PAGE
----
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Goggle Frustration!

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I have the Oakley M frames over my glasses with the velcro rip offs and I NEVER WEAR THEM. I have had a few *discussions* with the hubby about eye protection and I know I need to wear SOMETHING but I can't seem to find a pair that provides enough peripheral vision. I am not worried about the fogging or scratches, I just hate having limited vision. I am almost ready to but a pair of Oakley Prescription glasses that cover the majority of my eyes but the hubby doesn't think that this will provide enough protection when encountering twigs and branches head first.

Any suggestions? Any idea if there are ski goggles that have good peripheral vision that would work over a motorcycle helmet? (I don't ski).

Karna

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I also wear glasses and did for a while either under the googles or just gave up on googgles and wore just my glasses which often led to scratched up face and rocks and roost in my face. I've gone to contact (just for riding) and glasses for all other times. It's made a world of difference in my riding as I can wear my goggles, see better and I don't have the constnt fogging issue of the goggles lens and glasses combined.

I'd really suggest popping for contacts if you can as this is a guaranteed fix for the situation. It was one of the best things I've done for my whole riding and gear setup.

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A lot of comapnies also have these available that are designed for wearing over the goggles:

http://www.bobscycle.com/browse.cfm/4,83702.hml?AFF=690FGL

http://www.heavyglare.com/247/263/2061/Smith_Goggles/Moto/Option_OTG.html

http://www.heavyglare.com/247/263/2824/Smith_Goggles/Moto/Option_OTG_Airflow.html

http://www.heavyglare.com/275/286/2158/Scott_Goggles/Voltage_Series/Voltage_X_OTG.html

And prescription goggles here:

http://www.heavyglare.com/motocross-goggles.php?gclid=CO-9gIS6qpkCFRo-awod03urqQ

I've never heard of anyone wearing them with the prescription lens but that might be the ticket. Only problem would be if they got muddy and you had to abandon them, you'd be without glasses.

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I don't have glasses, nor am I picky about my goggles, but I just wanted to say that ski goggles definitely could not hold up to moto riding...I ski and the goggles are pretty flimsy.

Really? Mine are like the exact same units as the moto goggles, only with a different tint and double lenses.

I don't know about the peripheral vision issue. All goggles limit it somewhat. To me, that is preferable to having ALL my vision limited by a poke in the eye with a sharp stick.

I do frequently just wear sunglasses for scenic rides in moab, but, not in the woods.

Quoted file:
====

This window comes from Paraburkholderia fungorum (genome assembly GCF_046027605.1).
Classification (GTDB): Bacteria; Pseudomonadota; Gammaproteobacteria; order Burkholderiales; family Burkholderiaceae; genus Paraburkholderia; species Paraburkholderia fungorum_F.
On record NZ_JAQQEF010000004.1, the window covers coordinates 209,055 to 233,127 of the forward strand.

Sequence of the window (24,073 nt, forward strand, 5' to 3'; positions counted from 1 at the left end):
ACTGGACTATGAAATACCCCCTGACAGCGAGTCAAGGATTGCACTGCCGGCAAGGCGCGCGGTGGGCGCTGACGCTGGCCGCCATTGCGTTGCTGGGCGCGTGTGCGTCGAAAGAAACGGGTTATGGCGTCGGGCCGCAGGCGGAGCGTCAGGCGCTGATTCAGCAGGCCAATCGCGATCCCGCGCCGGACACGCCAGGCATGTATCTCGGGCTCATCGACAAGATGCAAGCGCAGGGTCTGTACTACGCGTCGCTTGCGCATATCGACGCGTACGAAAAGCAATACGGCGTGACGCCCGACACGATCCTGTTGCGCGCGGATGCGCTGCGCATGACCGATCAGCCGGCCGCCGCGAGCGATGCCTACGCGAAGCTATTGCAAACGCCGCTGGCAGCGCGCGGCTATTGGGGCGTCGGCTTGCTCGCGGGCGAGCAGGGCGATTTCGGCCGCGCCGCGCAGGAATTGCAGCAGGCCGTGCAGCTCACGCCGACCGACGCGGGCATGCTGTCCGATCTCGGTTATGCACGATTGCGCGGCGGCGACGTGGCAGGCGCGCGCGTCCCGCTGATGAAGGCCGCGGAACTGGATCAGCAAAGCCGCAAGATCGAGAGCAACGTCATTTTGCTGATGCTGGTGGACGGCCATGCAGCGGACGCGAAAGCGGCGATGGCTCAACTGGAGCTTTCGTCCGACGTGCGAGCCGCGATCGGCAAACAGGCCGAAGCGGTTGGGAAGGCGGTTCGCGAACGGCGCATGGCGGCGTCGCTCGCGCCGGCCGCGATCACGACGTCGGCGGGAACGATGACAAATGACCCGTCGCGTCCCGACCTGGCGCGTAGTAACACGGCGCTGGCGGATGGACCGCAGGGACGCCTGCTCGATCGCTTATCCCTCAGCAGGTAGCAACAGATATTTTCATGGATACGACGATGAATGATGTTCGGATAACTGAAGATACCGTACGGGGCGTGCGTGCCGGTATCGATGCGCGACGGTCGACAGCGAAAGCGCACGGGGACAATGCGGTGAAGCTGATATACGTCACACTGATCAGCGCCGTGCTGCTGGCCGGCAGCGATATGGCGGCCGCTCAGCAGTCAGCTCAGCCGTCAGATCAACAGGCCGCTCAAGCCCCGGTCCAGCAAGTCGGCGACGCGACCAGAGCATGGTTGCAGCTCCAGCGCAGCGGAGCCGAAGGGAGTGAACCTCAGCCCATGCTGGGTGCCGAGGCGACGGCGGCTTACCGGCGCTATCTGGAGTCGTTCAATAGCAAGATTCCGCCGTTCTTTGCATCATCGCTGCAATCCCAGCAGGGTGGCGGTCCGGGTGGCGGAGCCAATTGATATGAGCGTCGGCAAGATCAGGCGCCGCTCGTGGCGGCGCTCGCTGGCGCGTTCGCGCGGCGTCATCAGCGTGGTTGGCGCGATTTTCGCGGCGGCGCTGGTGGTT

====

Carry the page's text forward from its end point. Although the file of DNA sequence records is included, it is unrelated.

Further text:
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I wear glasses also and just bought the Progrip Goggles

http://www.denniskirk.com/jsp/tpl/cmn/prodlist.jsp;jsessionid=DEXKCXBK5P5HXLA0WTVSM4VMDK0NCIV0?store=Main&catId=101&np=0&brandId=596

but like you it still takes some of your peripheral away and like you I have just worm my glasses. I know I need to wear my goggles so I am going to try prescription goggle route:thumbsup:

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Try something in the Spy Targa series. I wear these because they offer the best "peripheral" vision of all the goggles I've tried. I rarely have any problems with fogging with these goggles. If you're prone to being a fogger, there's a trick you can do to help eliminate this (rub some spit on the inside of the lenses). They also have different tinted lenses available that you can switch out.

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Really? Mine are like the exact same units as the moto goggles, only with a different tint and double lenses.

I don't know about the peripheral vision issue. All goggles limit it somewhat. To me, that is preferable to having ALL my vision limited by a poke in the eye with a sharp stick.

I do frequently just wear sunglasses for scenic rides in moab, but, not in the woods.

really? hmmm.... my scott ski goggles definitely don't look like they could tolerate a good crash.

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I know there are companies that make prescription sport goggles but I'm not sure who or whether they'd hold up to MX. When I coached fast pitch softball a couple of my players had them because they don't break like glasses do. I believe they got them from their eye doctors. Maybe your eye doctor could make some to your specifications.

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really? hmmm.... my scott ski goggles definitely don't look like they could tolerate a good crash.